Featured books by
Pamela Duncan Edwards
Reading Rockets recommends the following books by Pamela Duncan Edwards.
A young boy's flight to freedom is shown from the animal's point of view in darkly hued, evocative illustrations. The animals reveal what the boy needs to know along the way frogs point to fresh water, a mouse shows edible berries until he emerges and is shown walking toward a safe house on the Underground Railroad. Text and illustration impart a taut, nocturnal journey.
The basics of the events that led up to the Boston Tea Party in 1773 are revealed gradually, building through the familiar cadence of "The House That Jack Built." Rhyming text and realistic illustrations successfully introduce the event that preceded the Revolutionary War. Small Colonial and English mice appear on each page, adding humor and a touch of information to this otherwise straightforward, clearly illustrated historical book.
Livingstone Mouse discovers that the woodland creatures just don't have the rhythm needed for an effective musical performance. Even though he's told to mind his own business, he puts a band together and makes it all work. The adventures of this mouse-explorer, first introduced in Livingstone Mouse (HarperCollins, 1996), are told and illustrated with humor and verve.
After her mother lays the egg, Clara becomes a plain caterpillar and then, predictably, a plain butterfly. Her homely color, however, camouflages Clara and allows her to become a hero by saving her once-haughty friend from a hungry crow. Butterfly fact and utter imagination combine in this winning tale of courage and contentedness.
After a visit to her grandmother, a correspondence begins between six-year old Claire and the Tooth Fairy. Claire is concerned that she hasn't lost any teeth and doesn't even have a wobbly one. Good dental hygiene and reassurance are lovingly meted out by a gentle, perhaps known fairy in this delicately illustrated tale of encouragement.
In this rendition of the classic fairy tale, the Cinderella role is played by you guessed it a dinosaur! Her Fairydactyl comes to the rescue and dresses our heroine, a big fuchsia dinosaur, in a prom gown. And while you're reading about how Dinorella dazzles the Duke at the Dinosaur Dance, children will be learning about the sound /d/ makes.
While their mother vacations in Florida, Fosdyke's siblings forage for food like typical foxes. Since the fowl on the farm have been warned, the results are disastrous. Meantime back at home, Fosdyke prepares tasty vegetarian dishes, which everyone ultimately enjoys together. Animated illustrations are perfectly suited to the fast, funny, and alliterative text; the letter F is well represented!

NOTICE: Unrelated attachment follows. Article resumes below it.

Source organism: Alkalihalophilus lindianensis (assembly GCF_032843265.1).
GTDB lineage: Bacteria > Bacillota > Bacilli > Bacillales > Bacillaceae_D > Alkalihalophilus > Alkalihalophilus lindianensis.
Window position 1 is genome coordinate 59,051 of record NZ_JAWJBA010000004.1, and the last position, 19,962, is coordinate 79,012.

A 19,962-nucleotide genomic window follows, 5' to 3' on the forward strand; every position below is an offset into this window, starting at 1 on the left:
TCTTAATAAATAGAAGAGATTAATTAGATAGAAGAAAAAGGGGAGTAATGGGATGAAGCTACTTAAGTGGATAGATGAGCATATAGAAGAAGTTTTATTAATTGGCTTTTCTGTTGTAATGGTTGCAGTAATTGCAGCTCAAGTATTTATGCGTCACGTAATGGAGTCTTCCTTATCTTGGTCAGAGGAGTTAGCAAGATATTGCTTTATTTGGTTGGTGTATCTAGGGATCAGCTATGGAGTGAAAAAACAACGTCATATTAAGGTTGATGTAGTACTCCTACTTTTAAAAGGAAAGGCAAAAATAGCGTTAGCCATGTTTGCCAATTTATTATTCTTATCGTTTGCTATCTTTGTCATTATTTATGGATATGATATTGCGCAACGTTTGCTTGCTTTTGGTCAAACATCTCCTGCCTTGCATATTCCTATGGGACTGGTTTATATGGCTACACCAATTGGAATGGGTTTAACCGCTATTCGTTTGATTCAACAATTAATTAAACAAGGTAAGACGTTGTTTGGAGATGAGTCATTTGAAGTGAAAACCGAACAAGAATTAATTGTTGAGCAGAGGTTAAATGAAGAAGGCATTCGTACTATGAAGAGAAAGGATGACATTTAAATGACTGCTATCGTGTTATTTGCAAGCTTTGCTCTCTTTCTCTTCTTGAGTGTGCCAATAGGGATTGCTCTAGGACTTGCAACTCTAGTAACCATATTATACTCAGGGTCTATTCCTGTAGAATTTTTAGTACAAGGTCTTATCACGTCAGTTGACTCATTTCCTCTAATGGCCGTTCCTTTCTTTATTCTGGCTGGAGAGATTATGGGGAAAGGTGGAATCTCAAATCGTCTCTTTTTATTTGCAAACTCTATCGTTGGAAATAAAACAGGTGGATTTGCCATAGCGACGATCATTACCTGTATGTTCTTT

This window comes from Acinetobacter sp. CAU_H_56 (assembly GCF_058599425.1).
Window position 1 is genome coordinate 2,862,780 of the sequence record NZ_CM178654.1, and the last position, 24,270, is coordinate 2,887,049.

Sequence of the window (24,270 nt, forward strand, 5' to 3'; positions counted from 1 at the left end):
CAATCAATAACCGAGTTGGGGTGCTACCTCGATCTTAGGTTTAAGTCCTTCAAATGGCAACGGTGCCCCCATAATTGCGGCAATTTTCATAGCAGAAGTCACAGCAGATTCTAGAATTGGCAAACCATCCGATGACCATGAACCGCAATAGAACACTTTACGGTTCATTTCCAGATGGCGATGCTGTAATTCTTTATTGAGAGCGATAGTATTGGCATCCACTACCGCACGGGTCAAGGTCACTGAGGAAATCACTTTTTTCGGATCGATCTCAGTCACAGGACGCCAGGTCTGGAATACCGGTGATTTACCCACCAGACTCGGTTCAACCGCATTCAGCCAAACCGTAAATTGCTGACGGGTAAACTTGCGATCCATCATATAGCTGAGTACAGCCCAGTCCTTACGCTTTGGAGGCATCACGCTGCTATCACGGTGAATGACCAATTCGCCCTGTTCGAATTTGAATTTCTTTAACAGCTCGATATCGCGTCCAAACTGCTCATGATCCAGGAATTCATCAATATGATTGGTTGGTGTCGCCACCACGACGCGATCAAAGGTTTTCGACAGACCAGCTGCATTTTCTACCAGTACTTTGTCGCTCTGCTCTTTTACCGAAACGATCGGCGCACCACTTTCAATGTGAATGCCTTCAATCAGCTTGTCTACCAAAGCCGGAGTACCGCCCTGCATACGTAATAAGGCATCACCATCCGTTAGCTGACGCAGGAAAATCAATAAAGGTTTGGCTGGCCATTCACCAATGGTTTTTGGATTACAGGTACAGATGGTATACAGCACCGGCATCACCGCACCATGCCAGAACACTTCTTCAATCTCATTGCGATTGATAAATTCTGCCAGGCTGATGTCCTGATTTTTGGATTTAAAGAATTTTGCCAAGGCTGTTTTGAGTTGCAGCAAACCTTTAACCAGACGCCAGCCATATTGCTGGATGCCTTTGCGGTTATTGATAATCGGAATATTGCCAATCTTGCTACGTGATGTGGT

When Mimi the Swan sees ballet practice from the window of the Paris Opera House, she becomes obsessed with ballet. Though she tries to attend a performance, she is not allowed into the opera house. She finally follows a tardy dancer into the theater and gets her big break: Mimi becomes the star in none other than "Swan Lake!" The wry humor is conveyed in both text and witty illustrations in this appealing, comical story.
A little lion cub cannot understand why no one, from 1 red monkey to 8 brown gazelles, wants to play with him. His roar is not frightening to the 9 yellow lion cubs he meets, however, and the ROAR of 10 playful lions sends all the animals stampeding away! The rhythmic text with the repeated "roar" encourages participation as children follow the energetic, gently humorous illustrations and explore animal habitats as well as numbers and colors.
On their way to compete for the title of best harpist, the real nature of both Young Tom and Old Pat lead to each getting his just reward. Only Old Pat responds to a cry for help — from a leprechaun. Humor and seriousness, reality and fantasy come alive in the animated illustrations with more than a touch of green.
Old Pat is on his way to a contest that will name the finest harpist in all of Ireland. On the way, his ill-spirited companion, Young Tom, begins to scheme for his own victory. But thanks to Old Pat's willingness to come to the aid of a fellow traveler, a mischievous leprechaun intervenes, ensuring that both Pat and Tom are appropriately repaid for their actions.
One warm Wednesday morning, the sun winked through Wombat's window and woke her up. "What a wonderful day to wander the world," she thought. What if Wombat woke one Wednesday with wanderlust? What if she wrangled her wander-worthy companions Weasel and Woodchuck to wend their way through the world with her? What if the world, the woods, and its wicked things wrestled with their wishes for wild adventure? But what if these wily wanderers used their wits to ward off worries and all the world's wild creatures? Why, then it would be a most wonderful day to wander the world.
Nocturnal animals wake up as everyone else goes to sleep. Illustrations show their nighttime activities illuminated by moonlight while the gently rhyming text creates a soothing rhythm. Filled with movement, all of which starts with wake-up kisses, this is a comfortable and comforting story to be shared at bedtime.
As they make cupcakes, a group of messy warthogs count to ten then eat their work and end with zero. Energetic, cartoon-like illustrations and a lively, rhyming text result in a slapstick comedy that may inspire an attempt to try one of the recipes included.
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